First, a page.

What are the difficulties encountered by psychologists in studying consciousness? To what extent have theory and research in cognitive psychology helped overcome these difficulties?
Consciousness is an umbrella term utilised to refer to a variety of mental phenomena. Cognitive psychologists have focused their efforts in understanding access consciousness, or how information carried in conscious mental states is available to different cognitive processes. This is linked to attention and working memory. However, consciousness is difficult to quantify and hence most pieces of research study consciousness by contrasting the characteristics between conscious and unconscious processes. Although with some limitations, research has provided enough information for the formulation of several models of consciousness. Besides, the combination of behavioural and neuropsychological data is slowly advancing the understanding about what consciousness is and what it is for although much is yet to know.
Consciousness is a fascinating but challenging topic in cognitive psychology. The concept of consciousness is difficult to define not only because it refers to heterogeneous phenomena but because it is difficult to measure objectively (Atkinson et al, 2000). It is an inclusive term for a number of central aspects of our existence; the state of being awake and aware of ourselves in our environment as opposed to being asleep; being aware of particular sensations or mental events or being aware of the quality of our experiences; and also, self-consciousness, our awareness and monitoring of what we are doing and thinking (Andrade, 2010). Pinker (1997) summarises these aspects in three: sentience or Block’s (1995, as cited in Andrade, 2010) phenomenal awareness; access to information or Block’s (ibid.) access consciousness; and self-knowledge. Chalmers (1996, as cited in Andrade, 2010) refer to sentience as the ‘hard problem’ whilst access consciousness is the ‘easy problem’. Thus, access consciousness, including how information is shared between neural and cognitive modules and the neural correlates of consciousness, has been the most widely researched. Nevertheless, Dennett (1991) asserts that the so-called hard problem will be solved in the process of answering the easy ones, as consciousness cannot be separated from function.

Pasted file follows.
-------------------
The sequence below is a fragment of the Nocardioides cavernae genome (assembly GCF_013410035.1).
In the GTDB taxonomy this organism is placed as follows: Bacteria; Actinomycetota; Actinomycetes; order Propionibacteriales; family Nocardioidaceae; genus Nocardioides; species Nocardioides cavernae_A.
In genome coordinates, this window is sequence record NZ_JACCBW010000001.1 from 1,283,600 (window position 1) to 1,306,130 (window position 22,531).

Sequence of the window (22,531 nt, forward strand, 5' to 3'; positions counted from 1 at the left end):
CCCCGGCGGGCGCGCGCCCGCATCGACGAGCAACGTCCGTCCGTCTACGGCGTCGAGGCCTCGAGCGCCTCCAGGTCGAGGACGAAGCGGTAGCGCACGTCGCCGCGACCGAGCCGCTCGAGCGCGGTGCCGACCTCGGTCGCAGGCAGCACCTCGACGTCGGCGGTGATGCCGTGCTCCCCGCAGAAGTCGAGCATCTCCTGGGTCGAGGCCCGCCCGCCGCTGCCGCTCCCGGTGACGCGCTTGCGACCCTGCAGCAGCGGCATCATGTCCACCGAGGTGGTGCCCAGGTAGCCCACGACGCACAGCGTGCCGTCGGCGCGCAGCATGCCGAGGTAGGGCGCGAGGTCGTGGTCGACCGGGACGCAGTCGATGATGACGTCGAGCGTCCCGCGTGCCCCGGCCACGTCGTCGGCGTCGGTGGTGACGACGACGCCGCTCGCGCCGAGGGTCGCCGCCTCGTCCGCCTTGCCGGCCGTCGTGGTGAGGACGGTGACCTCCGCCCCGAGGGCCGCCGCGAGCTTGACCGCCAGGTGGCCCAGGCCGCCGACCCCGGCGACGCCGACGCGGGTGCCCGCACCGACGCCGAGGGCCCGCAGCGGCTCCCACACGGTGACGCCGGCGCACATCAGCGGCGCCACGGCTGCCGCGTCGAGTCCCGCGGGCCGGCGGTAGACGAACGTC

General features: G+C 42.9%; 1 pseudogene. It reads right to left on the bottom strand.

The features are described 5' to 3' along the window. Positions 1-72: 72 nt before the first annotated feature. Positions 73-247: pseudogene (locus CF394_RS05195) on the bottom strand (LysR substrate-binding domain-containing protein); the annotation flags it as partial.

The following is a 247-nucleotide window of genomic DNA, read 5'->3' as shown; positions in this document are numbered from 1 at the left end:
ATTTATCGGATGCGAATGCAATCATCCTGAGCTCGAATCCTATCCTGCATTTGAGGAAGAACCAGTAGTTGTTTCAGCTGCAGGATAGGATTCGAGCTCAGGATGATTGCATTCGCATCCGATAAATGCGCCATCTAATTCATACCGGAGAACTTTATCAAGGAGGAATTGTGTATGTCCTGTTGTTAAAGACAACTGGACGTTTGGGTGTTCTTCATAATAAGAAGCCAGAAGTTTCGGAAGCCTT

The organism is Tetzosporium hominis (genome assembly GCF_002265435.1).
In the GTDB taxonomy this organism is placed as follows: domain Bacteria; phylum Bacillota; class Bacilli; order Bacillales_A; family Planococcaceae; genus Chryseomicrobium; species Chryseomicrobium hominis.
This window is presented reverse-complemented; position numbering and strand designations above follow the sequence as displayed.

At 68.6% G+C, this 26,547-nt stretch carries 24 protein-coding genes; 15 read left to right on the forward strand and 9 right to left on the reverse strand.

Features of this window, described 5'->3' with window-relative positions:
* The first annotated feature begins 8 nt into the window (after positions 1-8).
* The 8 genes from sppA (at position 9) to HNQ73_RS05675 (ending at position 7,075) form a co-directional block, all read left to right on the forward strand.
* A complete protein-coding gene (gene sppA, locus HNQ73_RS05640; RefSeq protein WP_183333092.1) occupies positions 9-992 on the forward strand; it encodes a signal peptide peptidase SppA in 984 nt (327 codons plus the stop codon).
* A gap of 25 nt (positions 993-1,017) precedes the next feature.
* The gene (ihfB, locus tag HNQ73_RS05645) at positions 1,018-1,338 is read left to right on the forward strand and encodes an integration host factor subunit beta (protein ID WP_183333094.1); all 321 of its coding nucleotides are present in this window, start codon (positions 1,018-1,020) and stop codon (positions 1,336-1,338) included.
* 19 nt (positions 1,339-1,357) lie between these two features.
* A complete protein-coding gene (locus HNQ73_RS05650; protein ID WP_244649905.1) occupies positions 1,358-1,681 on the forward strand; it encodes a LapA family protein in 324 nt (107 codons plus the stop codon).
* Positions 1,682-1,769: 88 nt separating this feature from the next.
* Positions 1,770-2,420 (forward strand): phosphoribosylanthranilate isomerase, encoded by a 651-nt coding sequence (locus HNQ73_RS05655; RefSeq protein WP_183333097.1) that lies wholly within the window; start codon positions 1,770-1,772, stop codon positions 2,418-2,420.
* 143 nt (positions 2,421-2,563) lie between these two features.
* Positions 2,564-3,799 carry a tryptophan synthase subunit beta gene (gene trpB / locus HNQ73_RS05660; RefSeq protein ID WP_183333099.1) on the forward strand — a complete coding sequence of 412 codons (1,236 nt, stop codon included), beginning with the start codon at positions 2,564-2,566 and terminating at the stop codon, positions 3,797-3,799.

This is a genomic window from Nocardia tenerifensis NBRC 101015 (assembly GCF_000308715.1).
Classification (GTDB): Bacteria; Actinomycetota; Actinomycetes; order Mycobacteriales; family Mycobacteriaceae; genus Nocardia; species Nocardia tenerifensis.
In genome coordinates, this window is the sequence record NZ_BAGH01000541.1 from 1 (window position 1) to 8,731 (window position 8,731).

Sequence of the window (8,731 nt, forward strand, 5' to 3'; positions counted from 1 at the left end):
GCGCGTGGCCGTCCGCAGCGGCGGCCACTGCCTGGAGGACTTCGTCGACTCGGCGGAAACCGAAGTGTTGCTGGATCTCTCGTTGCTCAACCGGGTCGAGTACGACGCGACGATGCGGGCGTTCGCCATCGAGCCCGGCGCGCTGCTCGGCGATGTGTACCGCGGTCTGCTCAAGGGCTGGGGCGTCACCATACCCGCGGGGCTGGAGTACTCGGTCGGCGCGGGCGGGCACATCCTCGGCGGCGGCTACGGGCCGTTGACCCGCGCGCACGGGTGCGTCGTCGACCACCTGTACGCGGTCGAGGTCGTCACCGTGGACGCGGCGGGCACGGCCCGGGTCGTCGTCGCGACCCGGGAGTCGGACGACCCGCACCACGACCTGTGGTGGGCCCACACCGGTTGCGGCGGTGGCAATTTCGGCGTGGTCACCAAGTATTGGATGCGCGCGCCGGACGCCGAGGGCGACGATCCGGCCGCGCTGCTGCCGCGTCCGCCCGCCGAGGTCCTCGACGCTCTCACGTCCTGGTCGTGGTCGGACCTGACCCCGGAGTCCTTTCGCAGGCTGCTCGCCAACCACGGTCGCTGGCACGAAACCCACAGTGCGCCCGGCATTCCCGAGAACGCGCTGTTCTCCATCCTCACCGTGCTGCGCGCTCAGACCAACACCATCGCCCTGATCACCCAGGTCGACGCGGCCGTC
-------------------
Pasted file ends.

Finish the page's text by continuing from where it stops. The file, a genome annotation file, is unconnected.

Consciousness cannot be measured directly but indirectly through the relationship between objective data such as behaviour or brain phenomena during cognitive functions and subjective information such as conscious experience. Hence a wide range of methods have been used in its study, including experiments and neuropsychological studies in normal participants or participants with altered states of consciousness due to drugs, brain injury, coma or hypnosis. In many of these studies, the functions of consciousness are inferred by using ‘contrastive analysis’ (Baars, 1988, as cited in Andrade, 2010), that is, establishing the differences between conscious and unconscious cognition by comparing similar events that differ only in that one event is conscious while the other is not. Of particular interest are those paradigms that reveal dissociations between conscious awareness and stimulation and/or behaviour.
Among these dissociations, the study of perceptual processes has the longest history. Inherently, the study of conscious experiences relies on the assumption that they are selective and limited in nature as we are not aware of everything that we perceive (Lamme, 2003). Perception without awareness can be demonstrated in normal subjects with multistable percepts, e.g. ambiguous figures or visual illusions such as the Rubin vase; or using binocular rivalry. This consists in presenting different images to each eye; instead of the images appearing superimposed, they alternate in their visual awareness (Logothetis, 1998). Perception without awareness can also be demonstrated in brain damaged patients. For...
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